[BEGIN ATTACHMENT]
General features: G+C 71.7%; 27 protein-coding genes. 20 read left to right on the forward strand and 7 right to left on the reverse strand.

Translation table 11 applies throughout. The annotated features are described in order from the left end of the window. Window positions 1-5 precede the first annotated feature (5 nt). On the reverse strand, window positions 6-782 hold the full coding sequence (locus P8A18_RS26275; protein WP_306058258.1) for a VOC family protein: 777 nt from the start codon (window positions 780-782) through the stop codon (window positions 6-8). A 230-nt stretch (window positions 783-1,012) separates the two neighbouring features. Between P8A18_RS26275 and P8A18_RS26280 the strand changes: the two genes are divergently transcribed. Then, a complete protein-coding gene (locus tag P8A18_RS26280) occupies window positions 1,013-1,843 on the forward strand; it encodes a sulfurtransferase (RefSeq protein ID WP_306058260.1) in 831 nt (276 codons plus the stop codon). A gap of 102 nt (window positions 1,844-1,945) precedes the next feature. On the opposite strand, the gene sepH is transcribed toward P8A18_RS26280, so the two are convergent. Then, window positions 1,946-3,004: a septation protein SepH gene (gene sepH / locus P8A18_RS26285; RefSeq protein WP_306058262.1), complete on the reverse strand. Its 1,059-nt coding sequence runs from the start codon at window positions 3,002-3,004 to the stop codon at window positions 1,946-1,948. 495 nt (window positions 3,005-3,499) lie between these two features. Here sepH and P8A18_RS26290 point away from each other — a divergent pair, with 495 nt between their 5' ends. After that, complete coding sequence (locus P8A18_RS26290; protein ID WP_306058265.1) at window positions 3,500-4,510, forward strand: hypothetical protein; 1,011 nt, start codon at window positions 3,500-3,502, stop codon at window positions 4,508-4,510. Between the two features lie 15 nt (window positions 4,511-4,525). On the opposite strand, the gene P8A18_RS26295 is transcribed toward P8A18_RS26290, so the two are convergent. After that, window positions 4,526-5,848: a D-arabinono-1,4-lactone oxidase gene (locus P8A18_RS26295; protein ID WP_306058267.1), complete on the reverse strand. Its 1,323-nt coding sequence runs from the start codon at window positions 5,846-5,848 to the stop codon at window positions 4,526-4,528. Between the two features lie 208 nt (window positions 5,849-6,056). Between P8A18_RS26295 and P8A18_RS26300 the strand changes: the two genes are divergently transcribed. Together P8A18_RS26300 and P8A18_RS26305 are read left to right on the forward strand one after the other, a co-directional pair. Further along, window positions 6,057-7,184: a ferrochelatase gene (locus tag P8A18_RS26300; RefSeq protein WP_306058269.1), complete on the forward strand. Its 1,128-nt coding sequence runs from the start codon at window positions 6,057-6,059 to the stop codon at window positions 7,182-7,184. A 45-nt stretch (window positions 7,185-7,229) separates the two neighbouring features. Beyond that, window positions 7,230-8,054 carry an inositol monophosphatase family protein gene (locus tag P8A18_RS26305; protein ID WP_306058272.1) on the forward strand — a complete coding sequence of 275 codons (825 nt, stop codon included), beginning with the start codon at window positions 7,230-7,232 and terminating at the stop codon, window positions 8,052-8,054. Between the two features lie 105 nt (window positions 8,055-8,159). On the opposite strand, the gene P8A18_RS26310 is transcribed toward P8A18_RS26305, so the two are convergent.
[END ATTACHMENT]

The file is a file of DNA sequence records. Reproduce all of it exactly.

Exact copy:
General features: G+C 71.7%; 27 protein-coding genes. 20 read left to right on the forward strand and 7 right to left on the reverse strand.

Translation table 11 applies throughout. The annotated features are described in order from the left end of the window. Window positions 1-5 precede the first annotated feature (5 nt). On the reverse strand, window positions 6-782 hold the full coding sequence (locus P8A18_RS26275; protein WP_306058258.1) for a VOC family protein: 777 nt from the start codon (window positions 780-782) through the stop codon (window positions 6-8). A 230-nt stretch (window positions 783-1,012) separates the two neighbouring features. Between P8A18_RS26275 and P8A18_RS26280 the strand changes: the two genes are divergently transcribed. Then, a complete protein-coding gene (locus tag P8A18_RS26280) occupies window positions 1,013-1,843 on the forward strand; it encodes a sulfurtransferase (RefSeq protein ID WP_306058260.1) in 831 nt (276 codons plus the stop codon). A gap of 102 nt (window positions 1,844-1,945) precedes the next feature. On the opposite strand, the gene sepH is transcribed toward P8A18_RS26280, so the two are convergent. Then, window positions 1,946-3,004: a septation protein SepH gene (gene sepH / locus P8A18_RS26285; RefSeq protein WP_306058262.1), complete on the reverse strand. Its 1,059-nt coding sequence runs from the start codon at window positions 3,002-3,004 to the stop codon at window positions 1,946-1,948. 495 nt (window positions 3,005-3,499) lie between these two features. Here sepH and P8A18_RS26290 point away from each other — a divergent pair, with 495 nt between their 5' ends. After that, complete coding sequence (locus P8A18_RS26290; protein ID WP_306058265.1) at window positions 3,500-4,510, forward strand: hypothetical protein; 1,011 nt, start codon at window positions 3,500-3,502, stop codon at window positions 4,508-4,510. Between the two features lie 15 nt (window positions 4,511-4,525). On the opposite strand, the gene P8A18_RS26295 is transcribed toward P8A18_RS26290, so the two are convergent. After that, window positions 4,526-5,848: a D-arabinono-1,4-lactone oxidase gene (locus P8A18_RS26295; protein ID WP_306058267.1), complete on the reverse strand. Its 1,323-nt coding sequence runs from the start codon at window positions 5,846-5,848 to the stop codon at window positions 4,526-4,528. Between the two features lie 208 nt (window positions 5,849-6,056). Between P8A18_RS26295 and P8A18_RS26300 the strand changes: the two genes are divergently transcribed. Together P8A18_RS26300 and P8A18_RS26305 are read left to right on the forward strand one after the other, a co-directional pair. Further along, window positions 6,057-7,184: a ferrochelatase gene (locus tag P8A18_RS26300; RefSeq protein WP_306058269.1), complete on the forward strand. Its 1,128-nt coding sequence runs from the start codon at window positions 6,057-6,059 to the stop codon at window positions 7,182-7,184. A 45-nt stretch (window positions 7,185-7,229) separates the two neighbouring features. Beyond that, window positions 7,230-8,054 carry an inositol monophosphatase family protein gene (locus tag P8A18_RS26305; protein ID WP_306058272.1) on the forward strand — a complete coding sequence of 275 codons (825 nt, stop codon included), beginning with the start codon at window positions 7,230-7,232 and terminating at the stop codon, window positions 8,052-8,054. Between the two features lie 105 nt (window positions 8,055-8,159). On the opposite strand, the gene P8A18_RS26310 is transcribed toward P8A18_RS26305, so the two are convergent.